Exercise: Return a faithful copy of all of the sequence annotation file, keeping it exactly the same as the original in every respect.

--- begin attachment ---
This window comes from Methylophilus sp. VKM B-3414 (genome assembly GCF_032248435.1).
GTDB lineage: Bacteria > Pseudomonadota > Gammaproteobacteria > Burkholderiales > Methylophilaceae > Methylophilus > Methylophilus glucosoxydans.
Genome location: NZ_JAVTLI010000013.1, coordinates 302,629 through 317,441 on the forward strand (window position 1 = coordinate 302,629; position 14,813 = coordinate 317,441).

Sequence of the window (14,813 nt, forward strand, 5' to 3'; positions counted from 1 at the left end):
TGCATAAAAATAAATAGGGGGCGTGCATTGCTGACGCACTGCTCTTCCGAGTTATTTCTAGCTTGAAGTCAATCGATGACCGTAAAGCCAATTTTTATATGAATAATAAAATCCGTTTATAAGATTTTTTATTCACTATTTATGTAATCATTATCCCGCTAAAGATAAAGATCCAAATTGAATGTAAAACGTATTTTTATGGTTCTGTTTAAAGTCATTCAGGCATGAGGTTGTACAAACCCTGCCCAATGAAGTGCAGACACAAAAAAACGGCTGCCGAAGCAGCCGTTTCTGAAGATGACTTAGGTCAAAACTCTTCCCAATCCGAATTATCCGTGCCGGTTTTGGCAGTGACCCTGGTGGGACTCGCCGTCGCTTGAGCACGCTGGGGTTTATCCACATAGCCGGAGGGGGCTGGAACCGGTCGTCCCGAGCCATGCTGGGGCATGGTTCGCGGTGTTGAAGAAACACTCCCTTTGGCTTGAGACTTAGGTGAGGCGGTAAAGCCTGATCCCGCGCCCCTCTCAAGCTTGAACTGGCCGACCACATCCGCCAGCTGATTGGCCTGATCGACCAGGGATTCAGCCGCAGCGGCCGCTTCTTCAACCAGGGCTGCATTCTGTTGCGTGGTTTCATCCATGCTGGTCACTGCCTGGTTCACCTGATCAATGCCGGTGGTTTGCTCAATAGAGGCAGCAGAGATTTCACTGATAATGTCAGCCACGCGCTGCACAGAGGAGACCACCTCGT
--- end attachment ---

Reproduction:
This window comes from Methylophilus sp. VKM B-3414 (genome assembly GCF_032248435.1).
GTDB lineage: Bacteria > Pseudomonadota > Gammaproteobacteria > Burkholderiales > Methylophilaceae > Methylophilus > Methylophilus glucosoxydans.
Genome location: NZ_JAVTLI010000013.1, coordinates 302,629 through 317,441 on the forward strand (window position 1 = coordinate 302,629; position 14,813 = coordinate 317,441).

Sequence of the window (14,813 nt, forward strand, 5' to 3'; positions counted from 1 at the left end):
TGCATAAAAATAAATAGGGGGCGTGCATTGCTGACGCACTGCTCTTCCGAGTTATTTCTAGCTTGAAGTCAATCGATGACCGTAAAGCCAATTTTTATATGAATAATAAAATCCGTTTATAAGATTTTTTATTCACTATTTATGTAATCATTATCCCGCTAAAGATAAAGATCCAAATTGAATGTAAAACGTATTTTTATGGTTCTGTTTAAAGTCATTCAGGCATGAGGTTGTACAAACCCTGCCCAATGAAGTGCAGACACAAAAAAACGGCTGCCGAAGCAGCCGTTTCTGAAGATGACTTAGGTCAAAACTCTTCCCAATCCGAATTATCCGTGCCGGTTTTGGCAGTGACCCTGGTGGGACTCGCCGTCGCTTGAGCACGCTGGGGTTTATCCACATAGCCGGAGGGGGCTGGAACCGGTCGTCCCGAGCCATGCTGGGGCATGGTTCGCGGTGTTGAAGAAACACTCCCTTTGGCTTGAGACTTAGGTGAGGCGGTAAAGCCTGATCCCGCGCCCCTCTCAAGCTTGAACTGGCCGACCACATCCGCCAGCTGATTGGCCTGATCGACCAGGGATTCAGCCGCAGCGGCCGCTTCTTCAACCAGGGCTGCATTCTGTTGCGTGGTTTCATCCATGCTGGTCACTGCCTGGTTCACCTGATCAATGCCGGTGGTTTGCTCAATAGAGGCAGCAGAGATTTCACTGATAATGTCAGCCACGCGCTGCACAGAGGAGACCACCTCGT